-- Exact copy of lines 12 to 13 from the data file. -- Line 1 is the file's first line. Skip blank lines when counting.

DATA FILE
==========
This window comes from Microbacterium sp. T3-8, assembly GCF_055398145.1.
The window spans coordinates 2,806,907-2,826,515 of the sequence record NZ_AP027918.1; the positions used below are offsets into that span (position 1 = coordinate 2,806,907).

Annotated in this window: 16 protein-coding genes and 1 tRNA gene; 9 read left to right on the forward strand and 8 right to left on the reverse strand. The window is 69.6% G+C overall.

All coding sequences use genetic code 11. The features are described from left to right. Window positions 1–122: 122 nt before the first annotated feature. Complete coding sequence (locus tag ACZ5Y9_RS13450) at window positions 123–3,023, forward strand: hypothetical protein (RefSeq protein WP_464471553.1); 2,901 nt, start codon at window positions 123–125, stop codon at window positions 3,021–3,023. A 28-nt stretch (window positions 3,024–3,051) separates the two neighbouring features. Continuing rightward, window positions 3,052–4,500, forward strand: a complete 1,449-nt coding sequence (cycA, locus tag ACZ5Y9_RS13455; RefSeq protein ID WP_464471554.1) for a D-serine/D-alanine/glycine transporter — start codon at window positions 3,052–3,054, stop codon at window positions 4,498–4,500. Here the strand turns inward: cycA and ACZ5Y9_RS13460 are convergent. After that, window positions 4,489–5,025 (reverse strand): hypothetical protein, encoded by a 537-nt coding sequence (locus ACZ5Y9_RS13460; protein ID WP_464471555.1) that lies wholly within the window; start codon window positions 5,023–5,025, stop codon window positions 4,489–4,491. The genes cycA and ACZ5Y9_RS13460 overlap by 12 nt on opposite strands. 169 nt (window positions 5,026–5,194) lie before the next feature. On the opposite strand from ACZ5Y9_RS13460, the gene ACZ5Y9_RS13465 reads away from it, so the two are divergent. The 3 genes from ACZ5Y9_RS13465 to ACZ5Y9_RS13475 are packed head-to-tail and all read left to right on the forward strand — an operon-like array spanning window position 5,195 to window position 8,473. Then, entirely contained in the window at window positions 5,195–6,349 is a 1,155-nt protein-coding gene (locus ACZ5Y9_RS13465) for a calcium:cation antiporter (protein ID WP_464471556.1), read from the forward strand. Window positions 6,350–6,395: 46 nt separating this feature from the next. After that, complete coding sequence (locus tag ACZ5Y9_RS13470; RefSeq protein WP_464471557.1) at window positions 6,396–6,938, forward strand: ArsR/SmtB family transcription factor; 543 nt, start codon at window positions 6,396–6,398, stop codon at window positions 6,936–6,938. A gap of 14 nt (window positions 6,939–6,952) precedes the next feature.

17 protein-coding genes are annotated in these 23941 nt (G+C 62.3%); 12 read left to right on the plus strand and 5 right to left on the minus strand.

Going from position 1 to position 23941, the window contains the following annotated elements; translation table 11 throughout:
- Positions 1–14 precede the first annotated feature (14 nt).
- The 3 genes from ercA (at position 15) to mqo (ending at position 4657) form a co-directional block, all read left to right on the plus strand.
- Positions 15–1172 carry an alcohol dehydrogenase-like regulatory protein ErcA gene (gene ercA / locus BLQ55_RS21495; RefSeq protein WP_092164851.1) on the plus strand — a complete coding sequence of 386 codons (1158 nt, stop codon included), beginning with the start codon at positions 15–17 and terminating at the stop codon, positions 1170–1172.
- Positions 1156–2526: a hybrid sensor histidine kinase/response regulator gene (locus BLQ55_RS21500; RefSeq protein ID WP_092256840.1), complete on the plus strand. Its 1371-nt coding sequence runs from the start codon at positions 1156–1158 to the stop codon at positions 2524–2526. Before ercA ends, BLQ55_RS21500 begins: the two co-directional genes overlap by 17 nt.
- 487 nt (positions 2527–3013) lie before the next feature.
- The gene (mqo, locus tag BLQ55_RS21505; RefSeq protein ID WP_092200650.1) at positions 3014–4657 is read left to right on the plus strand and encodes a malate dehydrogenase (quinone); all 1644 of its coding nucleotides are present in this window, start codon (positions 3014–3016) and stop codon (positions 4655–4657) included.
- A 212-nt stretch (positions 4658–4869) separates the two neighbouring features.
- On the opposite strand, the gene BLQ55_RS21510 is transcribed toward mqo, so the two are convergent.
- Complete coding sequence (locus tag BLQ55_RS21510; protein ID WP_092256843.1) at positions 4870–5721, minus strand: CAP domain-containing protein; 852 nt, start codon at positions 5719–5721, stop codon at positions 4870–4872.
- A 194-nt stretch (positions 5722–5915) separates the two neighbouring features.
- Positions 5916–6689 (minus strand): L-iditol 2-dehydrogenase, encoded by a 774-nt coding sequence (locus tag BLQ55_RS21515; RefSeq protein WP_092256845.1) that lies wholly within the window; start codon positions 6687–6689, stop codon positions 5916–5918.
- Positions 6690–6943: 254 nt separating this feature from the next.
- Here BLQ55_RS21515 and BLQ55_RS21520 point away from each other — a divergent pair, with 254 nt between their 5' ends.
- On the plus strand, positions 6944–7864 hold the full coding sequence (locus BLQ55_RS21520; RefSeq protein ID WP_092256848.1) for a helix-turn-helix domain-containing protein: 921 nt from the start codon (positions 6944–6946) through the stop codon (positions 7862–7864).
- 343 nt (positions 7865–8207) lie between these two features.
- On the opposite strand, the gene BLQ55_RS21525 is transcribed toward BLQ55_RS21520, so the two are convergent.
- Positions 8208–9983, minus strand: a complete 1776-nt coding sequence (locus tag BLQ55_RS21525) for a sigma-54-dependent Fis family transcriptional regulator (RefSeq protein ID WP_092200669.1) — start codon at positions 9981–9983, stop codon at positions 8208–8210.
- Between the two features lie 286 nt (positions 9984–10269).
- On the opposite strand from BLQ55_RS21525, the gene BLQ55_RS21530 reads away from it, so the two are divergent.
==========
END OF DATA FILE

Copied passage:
- The gene (mqo, locus tag BLQ55_RS21505; RefSeq protein ID WP_092200650.1) at positions 3014–4657 is read left to right on the plus strand and encodes a malate dehydrogenase (quinone); all 1644 of its coding nucleotides are present in this window, start codon (positions 3014–3016) and stop codon (positions 4655–4657) included.
- A 212-nt stretch (positions 4658–4869) separates the two neighbouring features.